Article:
Every time my parents helped other people to open the door/pick up things(like a very dirty mop&the food package that others dropped on the floor)/and even caring more about other children’s.
At Prime biz Hub, when we were walking to the coffee shop to have dinner, my father saw a girl that almost fall down and wanted to hold her, but she did not fall down and it is none of his business
But, when I ask him to help me with simple things, but he don’t want to like when I don’t know the meaning of a word and I ask him for the meaning, he would ask me to check it my own despite knowing the meaning of the word and when I ask him to go to choose my shoes today as my shoe broke, he said that I was a big boy and should go myself despite seeing a girl that looks like Secondary 1 still going to choose with her mother.
Thank you for sharing your thoughts with us, and I’m sorry that you feel this way about your parents. It sounds like you’re also feeling a bit overlooked or unsupported in certain situations like the coffeeshop example, and that can be understandably frustrating. It might be helpful to communicate your feelings with your father, expressing your need for support and understanding. If your father does not know what your needs are, he would not be able to understand or meet those needs, hence it would be important for you to share with him how you feel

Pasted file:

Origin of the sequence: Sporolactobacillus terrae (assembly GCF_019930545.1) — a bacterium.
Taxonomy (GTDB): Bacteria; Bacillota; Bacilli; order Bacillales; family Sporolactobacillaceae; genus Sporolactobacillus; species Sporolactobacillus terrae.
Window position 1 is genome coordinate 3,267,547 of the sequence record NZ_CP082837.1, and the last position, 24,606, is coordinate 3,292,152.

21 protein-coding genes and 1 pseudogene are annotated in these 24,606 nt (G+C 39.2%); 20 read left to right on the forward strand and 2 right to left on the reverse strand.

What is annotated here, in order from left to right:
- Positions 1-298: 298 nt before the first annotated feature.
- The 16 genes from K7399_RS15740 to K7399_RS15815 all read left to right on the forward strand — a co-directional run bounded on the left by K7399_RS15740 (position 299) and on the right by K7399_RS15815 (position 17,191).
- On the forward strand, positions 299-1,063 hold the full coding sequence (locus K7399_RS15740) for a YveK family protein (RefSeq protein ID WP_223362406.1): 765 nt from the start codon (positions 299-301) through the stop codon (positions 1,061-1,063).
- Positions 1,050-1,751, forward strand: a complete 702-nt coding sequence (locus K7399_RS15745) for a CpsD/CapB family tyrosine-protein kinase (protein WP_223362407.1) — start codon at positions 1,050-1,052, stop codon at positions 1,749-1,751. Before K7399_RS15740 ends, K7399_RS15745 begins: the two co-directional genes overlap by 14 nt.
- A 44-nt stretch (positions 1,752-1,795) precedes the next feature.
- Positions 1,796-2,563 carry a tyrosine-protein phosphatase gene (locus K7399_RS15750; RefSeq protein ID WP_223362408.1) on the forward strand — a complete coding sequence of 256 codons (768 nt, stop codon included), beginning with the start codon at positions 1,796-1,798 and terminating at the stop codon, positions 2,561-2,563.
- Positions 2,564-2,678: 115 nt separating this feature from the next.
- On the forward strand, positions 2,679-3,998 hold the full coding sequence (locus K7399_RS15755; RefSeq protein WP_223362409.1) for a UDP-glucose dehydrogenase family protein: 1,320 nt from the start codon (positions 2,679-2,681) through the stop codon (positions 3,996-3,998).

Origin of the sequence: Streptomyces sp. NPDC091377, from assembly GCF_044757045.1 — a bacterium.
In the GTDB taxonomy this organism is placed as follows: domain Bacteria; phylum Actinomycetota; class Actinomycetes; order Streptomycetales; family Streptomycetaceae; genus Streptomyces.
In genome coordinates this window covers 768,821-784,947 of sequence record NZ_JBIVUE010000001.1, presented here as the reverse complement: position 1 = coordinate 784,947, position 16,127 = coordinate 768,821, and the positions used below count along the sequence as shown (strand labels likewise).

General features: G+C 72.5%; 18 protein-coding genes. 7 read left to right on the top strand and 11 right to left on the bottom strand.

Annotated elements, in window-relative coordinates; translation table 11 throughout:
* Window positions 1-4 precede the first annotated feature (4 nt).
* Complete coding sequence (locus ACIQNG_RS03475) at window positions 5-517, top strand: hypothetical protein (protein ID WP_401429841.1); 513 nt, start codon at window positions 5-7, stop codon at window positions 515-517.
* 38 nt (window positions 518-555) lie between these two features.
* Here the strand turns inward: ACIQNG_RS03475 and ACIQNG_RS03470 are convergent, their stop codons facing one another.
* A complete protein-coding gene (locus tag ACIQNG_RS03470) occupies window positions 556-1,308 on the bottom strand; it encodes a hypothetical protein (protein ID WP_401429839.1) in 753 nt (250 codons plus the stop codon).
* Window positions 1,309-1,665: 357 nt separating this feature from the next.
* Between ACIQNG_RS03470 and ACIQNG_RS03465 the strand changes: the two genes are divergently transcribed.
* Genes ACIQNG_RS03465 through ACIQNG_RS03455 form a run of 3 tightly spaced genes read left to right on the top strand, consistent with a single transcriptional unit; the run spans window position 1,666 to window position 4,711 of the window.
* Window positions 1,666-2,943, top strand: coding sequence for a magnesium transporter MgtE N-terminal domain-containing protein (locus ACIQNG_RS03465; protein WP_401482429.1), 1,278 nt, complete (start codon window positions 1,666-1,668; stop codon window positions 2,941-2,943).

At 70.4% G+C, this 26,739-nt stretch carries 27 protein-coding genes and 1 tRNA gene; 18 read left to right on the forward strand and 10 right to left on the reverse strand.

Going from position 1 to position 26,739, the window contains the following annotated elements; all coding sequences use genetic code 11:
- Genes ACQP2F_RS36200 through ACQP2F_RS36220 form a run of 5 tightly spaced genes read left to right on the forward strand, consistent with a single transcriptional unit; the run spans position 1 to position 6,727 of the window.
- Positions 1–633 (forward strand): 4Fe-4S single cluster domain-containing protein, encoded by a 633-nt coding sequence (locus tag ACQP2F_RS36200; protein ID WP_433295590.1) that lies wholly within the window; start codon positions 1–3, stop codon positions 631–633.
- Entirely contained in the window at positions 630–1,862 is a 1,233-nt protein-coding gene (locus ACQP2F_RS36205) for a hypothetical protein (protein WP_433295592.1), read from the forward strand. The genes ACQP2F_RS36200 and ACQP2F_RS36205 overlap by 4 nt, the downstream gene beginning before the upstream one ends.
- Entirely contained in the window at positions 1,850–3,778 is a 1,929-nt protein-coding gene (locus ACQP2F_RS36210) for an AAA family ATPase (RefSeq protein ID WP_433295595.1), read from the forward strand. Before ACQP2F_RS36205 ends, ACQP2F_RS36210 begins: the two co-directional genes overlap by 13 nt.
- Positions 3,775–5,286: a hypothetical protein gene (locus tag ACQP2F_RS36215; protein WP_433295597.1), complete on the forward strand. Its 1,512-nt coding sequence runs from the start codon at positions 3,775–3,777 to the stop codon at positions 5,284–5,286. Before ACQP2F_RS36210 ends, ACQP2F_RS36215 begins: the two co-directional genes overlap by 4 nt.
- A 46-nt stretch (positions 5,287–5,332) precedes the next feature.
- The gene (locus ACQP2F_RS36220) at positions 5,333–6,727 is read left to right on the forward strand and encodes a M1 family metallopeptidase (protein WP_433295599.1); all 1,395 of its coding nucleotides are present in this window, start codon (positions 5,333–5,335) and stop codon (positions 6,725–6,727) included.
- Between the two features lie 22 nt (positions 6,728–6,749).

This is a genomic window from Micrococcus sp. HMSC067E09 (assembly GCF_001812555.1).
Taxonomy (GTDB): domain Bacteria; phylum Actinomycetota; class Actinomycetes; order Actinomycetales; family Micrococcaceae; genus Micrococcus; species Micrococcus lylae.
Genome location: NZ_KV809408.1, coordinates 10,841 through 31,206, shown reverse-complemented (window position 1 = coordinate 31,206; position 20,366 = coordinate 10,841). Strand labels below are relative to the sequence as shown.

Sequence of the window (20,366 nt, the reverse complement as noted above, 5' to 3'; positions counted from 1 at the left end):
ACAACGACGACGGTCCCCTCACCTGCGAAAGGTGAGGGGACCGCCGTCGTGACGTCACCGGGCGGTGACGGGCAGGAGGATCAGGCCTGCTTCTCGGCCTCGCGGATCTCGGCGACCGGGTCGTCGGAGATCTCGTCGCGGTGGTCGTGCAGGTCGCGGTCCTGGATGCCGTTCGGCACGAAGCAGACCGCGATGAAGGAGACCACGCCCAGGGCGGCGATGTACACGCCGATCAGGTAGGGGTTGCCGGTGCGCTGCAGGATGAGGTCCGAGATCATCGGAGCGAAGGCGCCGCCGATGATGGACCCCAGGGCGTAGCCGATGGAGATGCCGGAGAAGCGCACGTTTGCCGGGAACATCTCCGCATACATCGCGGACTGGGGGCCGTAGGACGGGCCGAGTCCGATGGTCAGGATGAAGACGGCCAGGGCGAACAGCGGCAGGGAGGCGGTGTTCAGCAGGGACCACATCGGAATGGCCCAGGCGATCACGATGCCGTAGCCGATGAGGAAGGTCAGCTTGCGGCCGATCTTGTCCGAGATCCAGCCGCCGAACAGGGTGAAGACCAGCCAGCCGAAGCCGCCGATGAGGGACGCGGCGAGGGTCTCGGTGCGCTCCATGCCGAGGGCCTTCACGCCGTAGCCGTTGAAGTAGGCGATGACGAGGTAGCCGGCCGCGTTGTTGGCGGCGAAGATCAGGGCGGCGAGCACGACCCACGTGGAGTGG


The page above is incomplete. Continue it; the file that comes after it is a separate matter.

Here are a few suggestions on how you might approach this conversation:
- Choose the Right Time: Find a calm and quiet moment to talk. This ensures that both of you can focus on the conversation without distractions.
- Express Your Feelings: Share your feelings with your father without blaming or accusing. Use “I” statements to communicate how certain situations make you feel.
- Be Specific: Provide specific examples, like the incidents you mentioned, to help your father understand the situations that have been bothering you.
- Ask for Understanding: Let your father know that you appreciate his kindness towards others but emphasize your need for his support in various situations as well.
I can also imagine that your parents might not be very receptive to your feelings or to the conversation. You could try to help him see things from your point of view and explain that you value his guidance and assistance and that it would mean a lot to you if he could offer support when you ask for it too.
Last but not least, I think it’s also important to seek a compromise and understand that everyone has different comfort levels and expectations. You could try to find a compromise that works for both of you, ensuring that your needs are acknowledged.
Remember, open communication is key to understanding each other better. It might take some time for your father to fully grasp your perspective, so be patient and persistent in expressing your feelings. With time and understanding, change may happen so don’t give up.
Let us know if you’ve tried any of the strategies out and keep us updated?
Hear from you soon.